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How would the proposed personal injury reforms have affected some of our clients

There has been a great deal of media coverage of the proposed PI reforms and how they may affect genuinely injured claimants.

Whilst claimants will be deprived of the right to make an injury claim without legal representation, the Government will not be bringing in any laws to compel insurers to reduce the costs of premiums.

Thorneycroft Solicitors Director Michael Coghlan comments “On being informed by me of the proposed changes, a number of clients whom we have represented were both shocked and dismayed that their rights were being removed in this way and agreed that we could use their cases as public examples of how difficult and unreasonable insurers can be”.

  1. Jason Carriere, of Southampton was extremely upset about the fact that the insurers refused to admit liability on his case, which he believed was open and shut. We had to issue proceedings and take it all the way to trial complying along the way with Directions and on the day of trial, the Defendant and his passenger witness, whom the Claimant had always alleged were lying about the accident circumstances, simply failed to turn up and judgement was awarded in his favour. He was very grateful to us for our help, without which he said he would have given up.As for trusting insurers to value a claim, they offered £2,900 plus the write off value of his car at £3,600, so £6,500 in total. If they were correct the claim would have been comfortably within the proposed small claims limit of £5,000. At court he was awarded £9000, so the insurers had undervalued his personal injury claim by £2,500, as well as denying his claim for a year and a half and forcing him to trial.
  2. Ashley Jones, a serving soldier who is presently stationed at the Infantry Training Centre in Catterick Garrison, North Yorkshire, also had his claim rejected by insurers who abjectly failed to check out their insured’s version of events properly. The Defendant had reversed into the Claimant giving rise to a personal injury claim valued at £2,200 and vehicle losses of £900. He was off work for 9 days due to his neck and lower back injuries, and it took 6 months for him to fully recover.The Claimant was very worried about the claim for the 17 months it took until the Defendant insurers finally conceded liability. They only did so after we issued proceedings and they then clearly couldn’t get a statement off their insured at the stage of exchanging witness evidence. The Claimant stated to me very clearly that without our legal advice and assistance he would have had to have given up on his claim and justice would not have prevailed as it did. The sum rightly awarded to him of £3,100 may not be much to some, but it was to Ashley, and it reduced his car premiums as he recovered his insurers outlay as part of his vehicle losses, so his record is now clean.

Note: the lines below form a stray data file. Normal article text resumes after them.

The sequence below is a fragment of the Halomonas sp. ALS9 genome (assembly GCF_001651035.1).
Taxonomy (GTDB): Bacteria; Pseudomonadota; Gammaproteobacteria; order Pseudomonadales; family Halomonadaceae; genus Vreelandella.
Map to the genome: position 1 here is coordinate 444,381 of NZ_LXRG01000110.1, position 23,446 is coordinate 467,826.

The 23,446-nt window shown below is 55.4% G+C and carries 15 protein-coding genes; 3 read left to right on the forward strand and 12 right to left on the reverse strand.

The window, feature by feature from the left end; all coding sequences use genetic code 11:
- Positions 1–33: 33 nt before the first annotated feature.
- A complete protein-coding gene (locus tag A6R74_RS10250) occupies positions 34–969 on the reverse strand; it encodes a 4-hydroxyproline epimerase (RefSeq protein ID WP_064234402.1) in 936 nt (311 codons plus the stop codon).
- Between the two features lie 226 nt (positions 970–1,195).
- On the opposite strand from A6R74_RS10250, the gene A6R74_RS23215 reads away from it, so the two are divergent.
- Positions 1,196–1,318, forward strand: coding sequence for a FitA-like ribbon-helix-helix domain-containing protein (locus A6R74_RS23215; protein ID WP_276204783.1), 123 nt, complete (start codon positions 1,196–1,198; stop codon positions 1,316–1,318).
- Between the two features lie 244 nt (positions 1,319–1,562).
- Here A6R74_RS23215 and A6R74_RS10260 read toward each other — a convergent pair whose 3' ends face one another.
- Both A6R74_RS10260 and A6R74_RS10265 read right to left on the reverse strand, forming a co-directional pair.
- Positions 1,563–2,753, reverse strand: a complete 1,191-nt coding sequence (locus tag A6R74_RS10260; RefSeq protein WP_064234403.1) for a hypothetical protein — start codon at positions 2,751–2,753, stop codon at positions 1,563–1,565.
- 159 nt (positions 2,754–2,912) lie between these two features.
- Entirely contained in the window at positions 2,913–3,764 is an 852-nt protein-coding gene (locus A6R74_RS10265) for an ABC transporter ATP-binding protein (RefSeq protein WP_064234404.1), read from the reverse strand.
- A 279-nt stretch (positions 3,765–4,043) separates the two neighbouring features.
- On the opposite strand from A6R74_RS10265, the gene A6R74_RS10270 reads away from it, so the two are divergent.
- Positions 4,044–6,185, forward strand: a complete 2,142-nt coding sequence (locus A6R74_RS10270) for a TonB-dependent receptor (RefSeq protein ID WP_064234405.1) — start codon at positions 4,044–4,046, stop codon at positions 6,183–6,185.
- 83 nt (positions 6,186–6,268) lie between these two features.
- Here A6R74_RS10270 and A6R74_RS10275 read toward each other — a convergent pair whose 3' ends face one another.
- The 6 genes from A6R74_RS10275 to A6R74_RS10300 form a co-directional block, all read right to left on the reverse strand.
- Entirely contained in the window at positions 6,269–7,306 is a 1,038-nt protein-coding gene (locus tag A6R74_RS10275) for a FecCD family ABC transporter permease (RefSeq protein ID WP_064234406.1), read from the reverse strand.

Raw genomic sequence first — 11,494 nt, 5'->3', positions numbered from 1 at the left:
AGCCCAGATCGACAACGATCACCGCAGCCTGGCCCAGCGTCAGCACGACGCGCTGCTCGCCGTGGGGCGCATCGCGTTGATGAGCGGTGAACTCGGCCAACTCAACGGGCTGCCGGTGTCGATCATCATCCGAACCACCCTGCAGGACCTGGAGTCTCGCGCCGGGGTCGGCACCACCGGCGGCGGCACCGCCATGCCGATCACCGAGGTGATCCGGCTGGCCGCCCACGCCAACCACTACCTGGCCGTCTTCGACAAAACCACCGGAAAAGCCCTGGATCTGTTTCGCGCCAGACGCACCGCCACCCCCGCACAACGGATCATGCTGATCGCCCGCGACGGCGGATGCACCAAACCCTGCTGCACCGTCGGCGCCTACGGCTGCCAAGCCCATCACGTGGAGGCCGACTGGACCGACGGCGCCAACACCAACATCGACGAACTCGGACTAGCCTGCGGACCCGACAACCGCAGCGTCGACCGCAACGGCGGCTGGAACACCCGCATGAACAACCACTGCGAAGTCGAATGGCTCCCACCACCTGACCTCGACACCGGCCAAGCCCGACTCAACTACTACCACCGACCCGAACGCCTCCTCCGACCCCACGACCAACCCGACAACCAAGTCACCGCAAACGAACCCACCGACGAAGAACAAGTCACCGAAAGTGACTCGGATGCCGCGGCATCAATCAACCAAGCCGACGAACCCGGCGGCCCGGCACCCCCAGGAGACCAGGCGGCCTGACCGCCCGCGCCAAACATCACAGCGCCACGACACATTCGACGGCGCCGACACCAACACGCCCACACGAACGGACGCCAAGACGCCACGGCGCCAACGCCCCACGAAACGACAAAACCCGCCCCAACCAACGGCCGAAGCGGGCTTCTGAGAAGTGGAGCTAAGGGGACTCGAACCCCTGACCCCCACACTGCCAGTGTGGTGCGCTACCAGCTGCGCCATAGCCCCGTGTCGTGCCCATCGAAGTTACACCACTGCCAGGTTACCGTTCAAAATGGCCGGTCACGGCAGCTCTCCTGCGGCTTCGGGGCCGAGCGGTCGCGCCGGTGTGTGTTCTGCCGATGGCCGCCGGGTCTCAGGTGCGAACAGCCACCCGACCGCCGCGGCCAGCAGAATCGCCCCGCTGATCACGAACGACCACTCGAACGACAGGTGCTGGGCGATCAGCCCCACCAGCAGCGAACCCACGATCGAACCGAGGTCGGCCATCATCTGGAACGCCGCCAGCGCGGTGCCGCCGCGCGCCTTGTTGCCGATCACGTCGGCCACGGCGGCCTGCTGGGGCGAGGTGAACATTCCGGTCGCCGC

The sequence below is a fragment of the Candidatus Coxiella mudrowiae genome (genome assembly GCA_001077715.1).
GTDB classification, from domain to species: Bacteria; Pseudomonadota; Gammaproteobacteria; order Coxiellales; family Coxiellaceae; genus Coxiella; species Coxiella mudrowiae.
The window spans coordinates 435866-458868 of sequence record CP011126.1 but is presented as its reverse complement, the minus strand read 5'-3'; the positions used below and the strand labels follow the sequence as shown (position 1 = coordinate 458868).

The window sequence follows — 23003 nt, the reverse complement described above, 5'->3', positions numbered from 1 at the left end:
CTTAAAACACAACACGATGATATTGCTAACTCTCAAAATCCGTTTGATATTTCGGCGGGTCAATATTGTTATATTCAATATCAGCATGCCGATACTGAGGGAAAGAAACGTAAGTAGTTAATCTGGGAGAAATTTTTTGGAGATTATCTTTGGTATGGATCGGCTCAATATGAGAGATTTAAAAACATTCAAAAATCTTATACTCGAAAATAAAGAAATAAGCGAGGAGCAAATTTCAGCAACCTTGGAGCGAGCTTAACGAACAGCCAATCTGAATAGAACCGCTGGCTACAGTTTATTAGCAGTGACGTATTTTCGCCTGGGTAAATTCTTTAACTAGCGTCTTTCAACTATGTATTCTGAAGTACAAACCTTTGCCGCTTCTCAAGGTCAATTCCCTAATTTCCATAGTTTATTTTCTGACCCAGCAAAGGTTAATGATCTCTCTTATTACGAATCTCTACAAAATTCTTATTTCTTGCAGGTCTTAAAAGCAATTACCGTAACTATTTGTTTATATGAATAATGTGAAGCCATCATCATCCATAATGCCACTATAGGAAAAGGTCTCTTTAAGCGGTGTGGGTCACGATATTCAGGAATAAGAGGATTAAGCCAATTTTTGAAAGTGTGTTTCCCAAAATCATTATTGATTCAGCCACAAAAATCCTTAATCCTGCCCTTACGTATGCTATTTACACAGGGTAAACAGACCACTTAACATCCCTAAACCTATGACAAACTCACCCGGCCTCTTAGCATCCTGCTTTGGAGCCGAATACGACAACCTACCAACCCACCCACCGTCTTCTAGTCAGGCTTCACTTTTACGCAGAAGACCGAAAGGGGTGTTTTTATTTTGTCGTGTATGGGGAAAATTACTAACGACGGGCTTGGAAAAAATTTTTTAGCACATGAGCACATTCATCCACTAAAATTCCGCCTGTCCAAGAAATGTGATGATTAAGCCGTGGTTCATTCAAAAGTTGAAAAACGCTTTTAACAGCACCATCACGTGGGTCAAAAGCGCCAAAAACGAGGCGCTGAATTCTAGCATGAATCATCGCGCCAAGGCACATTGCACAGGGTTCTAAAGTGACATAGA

3. Lastly, I have just settled a claim for, by co-incidence, an ex- soldier who was medically discharged by the army several years ago due to sustaining a brain injury and struggles greatly with memory loss and difficulty dealing with paperwork. Other than this he is sound of mind, but when he was involved in a road traffic accident just over 3 years ago and sustained a back injury lasting 18 months which eventually attracted an award of £4,000, the Defendant’s insurers refused to make any offers in settlement.They were not disputing liability, but were instead relying upon a technicality which occurred due to the Claimant’s memory problems and failure to deal with paperwork. This had led to proceedings being issued by the hire company who had hired him a car, without his claim for personal injury being included. Once this had settled, and despite me explaining to the insurer about the disability that he had, they relied upon this as technically it is an abuse of process to issue another claim and if we did so they threatened to strike us out. It was only after we took the risk of supporting Sean and issuing proceedings 3 years after his accident that an offer was finally forthcoming and the matter settled. There is little doubt that Sean would have been unable to successfully pursue his £4000 claim without our help.

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